Taking a closer look at Madison theater
Jun 11, 2014
09:14 AM
Stage Write

MTM's 'You're the Flop' Isn't


Hey, Look Me Over: Ryan McDowell and Rylie Butzbaugh-Patrick light up MTM's You're the Flop.

Music Theatre of Madison’s original production You’re the Flop—playing June 12–14 in the Bartell Theatre—is full of clever and creative touches, but the best one is a projection panel on the stage’s back wall. Before the show begins, it flashes quotes from theater critics who savaged the list of failed Broadway musicals from which the show draws its revue/score. 

Good thing I’ve never been that cutting or unkind to a show (Ahem.)

Once the show begins, those slides shift to show the details of these so-called “flops,” shows like Wonderland, Wildcat and Smile, everything from the number of performances before the ax fell to the number of flop checklist items (financial, critical, creative and expectations) each show managed to nail.

It’s an interesting way to look at the definition of “flop,” which, as this show so entertainingly demonstrates, is anything but straightforward when it comes to the strict and exacting demands of the Great White Way. But rather than simply string together musical selections from these Broadway bombshells, co-creators  Meghan Randolph, Catie O’Donnell and Robby Sandler have used them to create a touching story of a group of five artistic types looking to mount their own Broadway show —a show they hope is “a big success, and not a mess like Chess.

Following The Writer (Cody Luck), The Director (Kelsey Yudice), The Actor (Ryan McDowell), The Actress (Rylie Butzbaugh-Patrick) and The Producer (Karen Moeller) on the journey from getting the green light and enduring jitters on opening night to critical despair and, yes, creative redemption gives an insightful look at why people are willing to keep risking failure and humiliation. As Moeller’s Producer succinctly puts it, “the highs are so incredible.”

And so, in this show, are the songs. Even though they’re pulled from shows that failed, tunes like “Until Tomorrow Night” from Marvin Hamlisch’s Smile and “When There’s No One” from Carrie, Broadway’s biggest-ever commercial flop, sound sweet and beautiful. In between the songs, each of the show’s five characters shares interesting pieces of theater-flop history. The whole thing ends up playing like the best mini-course on failed Broadway musicals ever.

The cast, meanwhile, does a great job of singing—and selling—the story. The looks of agony and devastation on their faces as the acid-soaked reviews roll in, leading into a great why-us? rendition of “Good Thing Going” from Stephen Sondheim’s Merrily We Roll Along, is one of the show’s most touching moments.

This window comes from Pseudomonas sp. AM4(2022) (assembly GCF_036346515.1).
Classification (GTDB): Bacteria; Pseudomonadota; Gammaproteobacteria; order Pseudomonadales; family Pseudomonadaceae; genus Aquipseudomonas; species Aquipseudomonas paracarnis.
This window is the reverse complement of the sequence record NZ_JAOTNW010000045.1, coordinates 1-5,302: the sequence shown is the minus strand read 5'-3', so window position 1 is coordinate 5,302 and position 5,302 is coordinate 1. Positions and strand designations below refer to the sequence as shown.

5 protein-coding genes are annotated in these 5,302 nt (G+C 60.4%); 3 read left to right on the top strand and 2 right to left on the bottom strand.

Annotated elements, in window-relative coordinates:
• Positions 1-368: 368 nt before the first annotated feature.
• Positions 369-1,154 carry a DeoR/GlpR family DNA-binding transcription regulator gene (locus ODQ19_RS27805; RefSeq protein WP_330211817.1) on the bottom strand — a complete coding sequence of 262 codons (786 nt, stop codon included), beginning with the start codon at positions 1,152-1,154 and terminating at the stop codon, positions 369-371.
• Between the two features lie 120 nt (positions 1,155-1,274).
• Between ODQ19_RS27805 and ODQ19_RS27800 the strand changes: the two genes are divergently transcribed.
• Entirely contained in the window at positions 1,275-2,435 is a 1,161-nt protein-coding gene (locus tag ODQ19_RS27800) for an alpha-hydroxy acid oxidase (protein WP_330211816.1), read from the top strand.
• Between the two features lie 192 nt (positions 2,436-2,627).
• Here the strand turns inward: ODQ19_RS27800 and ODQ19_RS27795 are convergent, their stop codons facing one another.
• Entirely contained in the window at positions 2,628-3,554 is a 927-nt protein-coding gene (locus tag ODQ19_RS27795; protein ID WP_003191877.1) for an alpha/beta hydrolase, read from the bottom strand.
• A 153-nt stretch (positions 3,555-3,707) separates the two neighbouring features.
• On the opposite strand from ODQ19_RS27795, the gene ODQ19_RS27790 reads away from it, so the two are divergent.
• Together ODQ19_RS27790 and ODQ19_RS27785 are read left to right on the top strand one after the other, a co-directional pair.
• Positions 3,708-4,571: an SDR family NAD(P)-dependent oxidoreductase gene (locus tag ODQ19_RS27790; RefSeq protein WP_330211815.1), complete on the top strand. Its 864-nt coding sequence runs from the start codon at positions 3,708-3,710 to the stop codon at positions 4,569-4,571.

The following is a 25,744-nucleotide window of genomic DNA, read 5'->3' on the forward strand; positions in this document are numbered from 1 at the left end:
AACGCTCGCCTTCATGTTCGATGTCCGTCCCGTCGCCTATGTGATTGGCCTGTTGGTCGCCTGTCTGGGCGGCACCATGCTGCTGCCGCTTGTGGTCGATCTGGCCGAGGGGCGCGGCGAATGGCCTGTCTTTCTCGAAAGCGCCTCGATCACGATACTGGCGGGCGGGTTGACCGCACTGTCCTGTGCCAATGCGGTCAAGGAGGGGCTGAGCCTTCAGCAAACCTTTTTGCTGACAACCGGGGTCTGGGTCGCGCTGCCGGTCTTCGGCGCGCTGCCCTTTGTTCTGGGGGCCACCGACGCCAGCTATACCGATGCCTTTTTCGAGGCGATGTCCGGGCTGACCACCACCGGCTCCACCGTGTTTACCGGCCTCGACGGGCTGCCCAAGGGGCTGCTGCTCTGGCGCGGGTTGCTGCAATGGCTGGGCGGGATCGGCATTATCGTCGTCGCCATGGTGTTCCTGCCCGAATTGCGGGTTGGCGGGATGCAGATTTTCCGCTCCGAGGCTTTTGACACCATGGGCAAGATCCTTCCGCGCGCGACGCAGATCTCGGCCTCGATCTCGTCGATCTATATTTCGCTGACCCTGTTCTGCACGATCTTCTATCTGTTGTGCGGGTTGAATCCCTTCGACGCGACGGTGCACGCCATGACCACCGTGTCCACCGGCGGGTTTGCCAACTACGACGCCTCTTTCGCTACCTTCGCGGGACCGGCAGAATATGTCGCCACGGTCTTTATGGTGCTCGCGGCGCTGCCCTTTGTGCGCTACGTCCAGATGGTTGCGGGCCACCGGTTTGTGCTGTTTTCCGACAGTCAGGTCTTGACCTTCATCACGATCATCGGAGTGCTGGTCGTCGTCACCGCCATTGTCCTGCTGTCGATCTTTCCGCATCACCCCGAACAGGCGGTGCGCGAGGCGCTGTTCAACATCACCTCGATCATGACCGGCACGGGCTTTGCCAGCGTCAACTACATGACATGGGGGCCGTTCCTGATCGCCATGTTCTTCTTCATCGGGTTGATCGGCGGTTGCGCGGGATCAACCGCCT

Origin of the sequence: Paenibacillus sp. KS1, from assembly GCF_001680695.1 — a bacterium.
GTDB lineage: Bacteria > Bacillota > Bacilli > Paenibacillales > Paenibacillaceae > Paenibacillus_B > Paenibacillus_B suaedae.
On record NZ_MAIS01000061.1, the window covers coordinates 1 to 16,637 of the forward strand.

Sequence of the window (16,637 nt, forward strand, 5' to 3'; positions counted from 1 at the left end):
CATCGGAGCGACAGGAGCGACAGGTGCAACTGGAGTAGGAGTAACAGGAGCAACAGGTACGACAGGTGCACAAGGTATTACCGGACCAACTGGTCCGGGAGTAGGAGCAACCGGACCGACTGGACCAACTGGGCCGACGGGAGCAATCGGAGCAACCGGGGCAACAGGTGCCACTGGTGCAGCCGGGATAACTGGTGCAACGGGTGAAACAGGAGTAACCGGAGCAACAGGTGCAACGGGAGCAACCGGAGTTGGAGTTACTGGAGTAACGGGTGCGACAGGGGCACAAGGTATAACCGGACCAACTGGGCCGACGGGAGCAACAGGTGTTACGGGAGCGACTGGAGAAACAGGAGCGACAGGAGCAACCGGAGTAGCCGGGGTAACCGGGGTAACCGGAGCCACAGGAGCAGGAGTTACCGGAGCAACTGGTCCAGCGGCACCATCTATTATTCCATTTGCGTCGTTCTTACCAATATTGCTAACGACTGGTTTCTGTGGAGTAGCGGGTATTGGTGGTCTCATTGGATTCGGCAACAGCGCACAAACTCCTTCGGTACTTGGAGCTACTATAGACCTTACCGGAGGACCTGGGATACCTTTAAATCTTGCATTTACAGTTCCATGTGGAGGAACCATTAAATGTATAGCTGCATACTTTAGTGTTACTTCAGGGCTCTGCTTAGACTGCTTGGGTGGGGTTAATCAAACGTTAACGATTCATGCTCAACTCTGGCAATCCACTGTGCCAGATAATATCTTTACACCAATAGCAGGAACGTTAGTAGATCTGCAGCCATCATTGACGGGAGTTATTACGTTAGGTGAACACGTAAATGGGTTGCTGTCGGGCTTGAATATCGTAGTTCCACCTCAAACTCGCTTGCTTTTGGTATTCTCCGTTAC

The acoustics in the boxy Evjue Stage are generally kind to the performers, although some of the solo numbers had minor skirmishes with echoes. The cast’s enthusiasm and stage command carry the day: Luck and Butzbaugh-Patrick throw themselves into their vocals, while Moeller nails the broad drama of her character.

With a running time of scarcely more than an hour, You’re the Flop is the very definition of brisk entertainment—songs flow effortlessly into each other, with nary a gap between the spoken vignettes and the next musical number. At no point does the pace feel rushed or stilted. By the time the cast breaks into the optimistic uplifting “Nine People’s Favorite Thing” from [title of show] –a musical, coincidentally, that Madison Theatre Guild will stage next year—you realize you’ve learned as much as you’ve been entertained. And it’s not every show that can say that.  

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About This Blog

Once upon a time—okay, it was the mid-'80s—a boy saw a performance of The Two Gentlemen of Verona at the annual summer Stratford Festival in Ontario, Canada, and a spark was ignited. Decades later, that spark’s only grown stronger, burning brightly every time the lights go up and the actors begin to tread the stage.

I’ve spent a long time—okay, more than 15 years—watching and writing about Madison’s theater scene. Now, more than ever, it’s clear our bustling burgh is packed with vibrant theater companies doing important, cutting-edge work, whether it’s original and daring content, stunning musicals or thought-provoking stagings of modern and classic plays. Stage Write is a place where we’ll talk about those plays and the people who make them happen, maybe look behind the curtain a little and gain some new perspective on how and why it all comes together. Theater has the power to transform, to educate, to show us who we are and where we’re going in a way no other medium can. Hey, look: The curtain’s rising.

– Aaron R. Conklin
Follow Aaron on Twitter @arconklin

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